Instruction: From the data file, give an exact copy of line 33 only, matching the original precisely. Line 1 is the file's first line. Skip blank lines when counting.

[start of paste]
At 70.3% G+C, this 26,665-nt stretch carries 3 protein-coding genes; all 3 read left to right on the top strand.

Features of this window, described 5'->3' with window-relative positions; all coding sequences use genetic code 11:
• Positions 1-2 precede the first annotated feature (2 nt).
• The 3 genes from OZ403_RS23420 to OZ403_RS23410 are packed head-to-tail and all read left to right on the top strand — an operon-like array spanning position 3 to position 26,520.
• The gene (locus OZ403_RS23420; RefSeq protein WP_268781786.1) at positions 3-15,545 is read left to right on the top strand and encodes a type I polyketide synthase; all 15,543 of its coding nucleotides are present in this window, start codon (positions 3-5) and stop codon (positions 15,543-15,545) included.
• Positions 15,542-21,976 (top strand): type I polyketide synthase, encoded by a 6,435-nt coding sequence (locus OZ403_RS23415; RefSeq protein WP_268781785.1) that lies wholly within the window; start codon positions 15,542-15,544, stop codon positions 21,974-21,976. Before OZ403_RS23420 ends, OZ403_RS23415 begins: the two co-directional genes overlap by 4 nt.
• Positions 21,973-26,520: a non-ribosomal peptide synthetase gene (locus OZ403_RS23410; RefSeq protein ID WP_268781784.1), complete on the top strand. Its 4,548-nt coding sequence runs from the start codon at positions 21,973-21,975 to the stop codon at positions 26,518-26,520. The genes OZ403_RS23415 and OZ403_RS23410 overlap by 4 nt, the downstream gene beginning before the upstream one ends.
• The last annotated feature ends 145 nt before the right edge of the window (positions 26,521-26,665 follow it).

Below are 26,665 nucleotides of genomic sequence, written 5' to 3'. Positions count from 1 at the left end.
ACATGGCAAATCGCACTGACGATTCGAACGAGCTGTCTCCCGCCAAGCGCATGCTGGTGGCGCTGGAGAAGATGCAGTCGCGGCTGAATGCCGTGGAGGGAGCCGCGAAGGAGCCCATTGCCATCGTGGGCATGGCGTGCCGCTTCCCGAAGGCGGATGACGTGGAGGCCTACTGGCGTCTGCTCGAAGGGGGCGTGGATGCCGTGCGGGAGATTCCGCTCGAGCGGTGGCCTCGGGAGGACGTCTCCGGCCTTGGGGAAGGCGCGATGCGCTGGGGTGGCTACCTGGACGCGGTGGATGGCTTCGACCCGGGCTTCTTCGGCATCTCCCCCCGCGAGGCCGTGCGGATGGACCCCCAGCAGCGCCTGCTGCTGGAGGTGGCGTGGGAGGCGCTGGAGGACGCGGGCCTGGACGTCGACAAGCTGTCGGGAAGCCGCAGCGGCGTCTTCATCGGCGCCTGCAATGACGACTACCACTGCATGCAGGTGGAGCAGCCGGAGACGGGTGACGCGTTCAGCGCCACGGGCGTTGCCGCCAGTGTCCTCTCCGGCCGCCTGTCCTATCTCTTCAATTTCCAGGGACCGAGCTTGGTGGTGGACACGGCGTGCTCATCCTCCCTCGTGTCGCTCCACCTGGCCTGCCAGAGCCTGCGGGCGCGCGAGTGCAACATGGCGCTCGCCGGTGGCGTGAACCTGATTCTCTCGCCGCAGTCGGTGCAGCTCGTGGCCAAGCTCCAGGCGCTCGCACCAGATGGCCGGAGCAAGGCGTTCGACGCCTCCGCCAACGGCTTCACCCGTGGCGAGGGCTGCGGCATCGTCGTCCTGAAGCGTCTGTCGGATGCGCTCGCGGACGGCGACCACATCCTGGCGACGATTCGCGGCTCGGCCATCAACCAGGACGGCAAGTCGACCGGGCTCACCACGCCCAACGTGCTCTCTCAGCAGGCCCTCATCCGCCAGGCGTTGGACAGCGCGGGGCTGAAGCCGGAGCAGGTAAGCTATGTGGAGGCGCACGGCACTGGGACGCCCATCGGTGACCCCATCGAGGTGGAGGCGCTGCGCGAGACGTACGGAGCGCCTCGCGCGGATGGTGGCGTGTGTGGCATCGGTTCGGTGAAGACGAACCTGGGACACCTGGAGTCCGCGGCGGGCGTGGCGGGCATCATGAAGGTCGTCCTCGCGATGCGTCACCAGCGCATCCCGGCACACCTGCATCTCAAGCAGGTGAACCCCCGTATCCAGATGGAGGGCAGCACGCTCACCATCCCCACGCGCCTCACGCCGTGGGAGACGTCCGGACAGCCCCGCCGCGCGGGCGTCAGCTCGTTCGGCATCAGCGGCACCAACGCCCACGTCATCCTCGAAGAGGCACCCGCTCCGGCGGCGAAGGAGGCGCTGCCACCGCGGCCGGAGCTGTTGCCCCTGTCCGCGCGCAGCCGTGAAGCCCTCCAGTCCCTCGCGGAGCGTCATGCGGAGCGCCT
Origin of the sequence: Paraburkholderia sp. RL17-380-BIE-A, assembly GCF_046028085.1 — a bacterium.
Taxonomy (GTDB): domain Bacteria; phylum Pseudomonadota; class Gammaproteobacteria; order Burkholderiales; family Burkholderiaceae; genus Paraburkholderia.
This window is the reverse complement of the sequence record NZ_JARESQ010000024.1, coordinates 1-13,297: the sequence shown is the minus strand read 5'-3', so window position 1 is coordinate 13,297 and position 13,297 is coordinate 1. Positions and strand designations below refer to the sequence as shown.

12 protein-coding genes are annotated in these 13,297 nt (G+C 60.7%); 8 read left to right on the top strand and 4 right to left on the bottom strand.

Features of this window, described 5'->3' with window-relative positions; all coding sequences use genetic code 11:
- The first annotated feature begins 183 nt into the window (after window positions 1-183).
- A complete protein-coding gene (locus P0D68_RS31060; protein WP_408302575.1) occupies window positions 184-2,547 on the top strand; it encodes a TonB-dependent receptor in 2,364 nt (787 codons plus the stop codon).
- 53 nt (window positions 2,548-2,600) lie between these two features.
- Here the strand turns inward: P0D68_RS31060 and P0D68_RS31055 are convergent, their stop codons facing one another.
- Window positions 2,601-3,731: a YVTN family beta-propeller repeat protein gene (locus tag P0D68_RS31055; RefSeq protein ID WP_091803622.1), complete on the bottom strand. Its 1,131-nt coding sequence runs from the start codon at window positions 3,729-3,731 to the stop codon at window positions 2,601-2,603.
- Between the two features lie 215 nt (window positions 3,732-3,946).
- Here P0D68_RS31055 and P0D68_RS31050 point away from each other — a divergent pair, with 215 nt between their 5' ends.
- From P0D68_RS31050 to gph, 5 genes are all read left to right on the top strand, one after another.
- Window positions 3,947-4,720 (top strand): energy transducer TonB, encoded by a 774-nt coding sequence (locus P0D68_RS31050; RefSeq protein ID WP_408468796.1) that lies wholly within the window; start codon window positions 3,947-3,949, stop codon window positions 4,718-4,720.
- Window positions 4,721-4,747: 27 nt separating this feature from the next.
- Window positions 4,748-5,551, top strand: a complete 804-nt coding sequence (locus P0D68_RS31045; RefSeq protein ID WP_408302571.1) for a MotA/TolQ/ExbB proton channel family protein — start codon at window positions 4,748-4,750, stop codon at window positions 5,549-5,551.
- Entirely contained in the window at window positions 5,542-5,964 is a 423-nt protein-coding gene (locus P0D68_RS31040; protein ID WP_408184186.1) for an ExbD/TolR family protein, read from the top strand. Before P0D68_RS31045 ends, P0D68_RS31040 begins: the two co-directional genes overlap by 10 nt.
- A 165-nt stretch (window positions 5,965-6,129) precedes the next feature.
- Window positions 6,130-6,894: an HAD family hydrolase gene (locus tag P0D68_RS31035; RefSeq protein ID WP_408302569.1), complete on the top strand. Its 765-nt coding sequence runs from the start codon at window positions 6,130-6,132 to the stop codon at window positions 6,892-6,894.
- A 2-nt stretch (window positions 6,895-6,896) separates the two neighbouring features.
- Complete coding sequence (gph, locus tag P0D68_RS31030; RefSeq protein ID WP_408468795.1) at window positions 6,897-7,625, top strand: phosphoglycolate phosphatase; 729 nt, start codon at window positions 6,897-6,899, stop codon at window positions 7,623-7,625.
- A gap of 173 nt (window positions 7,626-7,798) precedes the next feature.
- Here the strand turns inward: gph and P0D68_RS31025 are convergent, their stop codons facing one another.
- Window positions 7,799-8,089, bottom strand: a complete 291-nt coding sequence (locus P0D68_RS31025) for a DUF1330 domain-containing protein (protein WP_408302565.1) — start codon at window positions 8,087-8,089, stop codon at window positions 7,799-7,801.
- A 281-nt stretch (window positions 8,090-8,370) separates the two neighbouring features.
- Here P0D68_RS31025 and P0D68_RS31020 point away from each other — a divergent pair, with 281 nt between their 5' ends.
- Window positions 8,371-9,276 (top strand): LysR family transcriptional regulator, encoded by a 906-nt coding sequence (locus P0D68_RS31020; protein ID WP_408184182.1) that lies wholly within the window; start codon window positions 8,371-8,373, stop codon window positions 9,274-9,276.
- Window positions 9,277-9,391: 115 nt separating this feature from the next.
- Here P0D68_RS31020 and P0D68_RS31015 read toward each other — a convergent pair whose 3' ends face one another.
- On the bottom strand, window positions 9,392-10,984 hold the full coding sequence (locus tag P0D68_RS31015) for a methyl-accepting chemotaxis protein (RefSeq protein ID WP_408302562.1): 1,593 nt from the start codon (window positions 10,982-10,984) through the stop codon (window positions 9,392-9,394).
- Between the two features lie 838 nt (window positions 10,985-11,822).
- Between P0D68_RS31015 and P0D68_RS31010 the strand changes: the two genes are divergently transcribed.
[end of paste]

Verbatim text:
- Here the strand turns inward: gph and P0D68_RS31025 are convergent, their stop codons facing one another.